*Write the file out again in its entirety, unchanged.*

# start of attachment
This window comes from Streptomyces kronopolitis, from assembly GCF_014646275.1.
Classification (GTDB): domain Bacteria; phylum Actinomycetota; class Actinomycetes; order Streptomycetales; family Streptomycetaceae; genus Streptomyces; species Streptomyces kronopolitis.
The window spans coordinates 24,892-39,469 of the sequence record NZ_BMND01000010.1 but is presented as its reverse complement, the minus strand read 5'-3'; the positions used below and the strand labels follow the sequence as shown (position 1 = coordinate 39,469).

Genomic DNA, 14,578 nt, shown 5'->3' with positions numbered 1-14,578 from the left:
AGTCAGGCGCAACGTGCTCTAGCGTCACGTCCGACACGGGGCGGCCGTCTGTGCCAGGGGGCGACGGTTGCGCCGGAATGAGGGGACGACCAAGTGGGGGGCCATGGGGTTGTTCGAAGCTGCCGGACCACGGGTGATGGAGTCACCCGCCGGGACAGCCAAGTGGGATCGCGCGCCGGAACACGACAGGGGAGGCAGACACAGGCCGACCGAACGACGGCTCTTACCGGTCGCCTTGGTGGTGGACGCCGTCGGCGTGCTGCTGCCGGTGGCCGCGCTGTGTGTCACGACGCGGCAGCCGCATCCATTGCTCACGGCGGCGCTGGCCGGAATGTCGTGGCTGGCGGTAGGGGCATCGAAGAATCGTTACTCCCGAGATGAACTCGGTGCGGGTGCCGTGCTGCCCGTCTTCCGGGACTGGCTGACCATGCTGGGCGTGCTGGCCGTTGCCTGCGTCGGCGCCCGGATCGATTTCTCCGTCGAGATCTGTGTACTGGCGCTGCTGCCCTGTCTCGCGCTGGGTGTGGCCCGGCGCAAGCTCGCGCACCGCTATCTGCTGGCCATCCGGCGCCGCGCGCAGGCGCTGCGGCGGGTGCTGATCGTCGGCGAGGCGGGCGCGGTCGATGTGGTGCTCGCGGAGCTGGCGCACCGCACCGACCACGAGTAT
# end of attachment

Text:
This window comes from Streptomyces kronopolitis, from assembly GCF_014646275.1.
Classification (GTDB): domain Bacteria; phylum Actinomycetota; class Actinomycetes; order Streptomycetales; family Streptomycetaceae; genus Streptomyces; species Streptomyces kronopolitis.
The window spans coordinates 24,892-39,469 of the sequence record NZ_BMND01000010.1 but is presented as its reverse complement, the minus strand read 5'-3'; the positions used below and the strand labels follow the sequence as shown (position 1 = coordinate 39,469).

Genomic DNA, 14,578 nt, shown 5'->3' with positions numbered 1-14,578 from the left:
AGTCAGGCGCAACGTGCTCTAGCGTCACGTCCGACACGGGGCGGCCGTCTGTGCCAGGGGGCGACGGTTGCGCCGGAATGAGGGGACGACCAAGTGGGGGGCCATGGGGTTGTTCGAAGCTGCCGGACCACGGGTGATGGAGTCACCCGCCGGGACAGCCAAGTGGGATCGCGCGCCGGAACACGACAGGGGAGGCAGACACAGGCCGACCGAACGACGGCTCTTACCGGTCGCCTTGGTGGTGGACGCCGTCGGCGTGCTGCTGCCGGTGGCCGCGCTGTGTGTCACGACGCGGCAGCCGCATCCATTGCTCACGGCGGCGCTGGCCGGAATGTCGTGGCTGGCGGTAGGGGCATCGAAGAATCGTTACTCCCGAGATGAACTCGGTGCGGGTGCCGTGCTGCCCGTCTTCCGGGACTGGCTGACCATGCTGGGCGTGCTGGCCGTTGCCTGCGTCGGCGCCCGGATCGATTTCTCCGTCGAGATCTGTGTACTGGCGCTGCTGCCCTGTCTCGCGCTGGGTGTGGCCCGGCGCAAGCTCGCGCACCGCTATCTGCTGGCCATCCGGCGCCGCGCGCAGGCGCTGCGGCGGGTGCTGATCGTCGGCGAGGCGGGCGCGGTCGATGTGGTGCTCGCGGAGCTGGCGCACCGCACCGACCACGAGTAT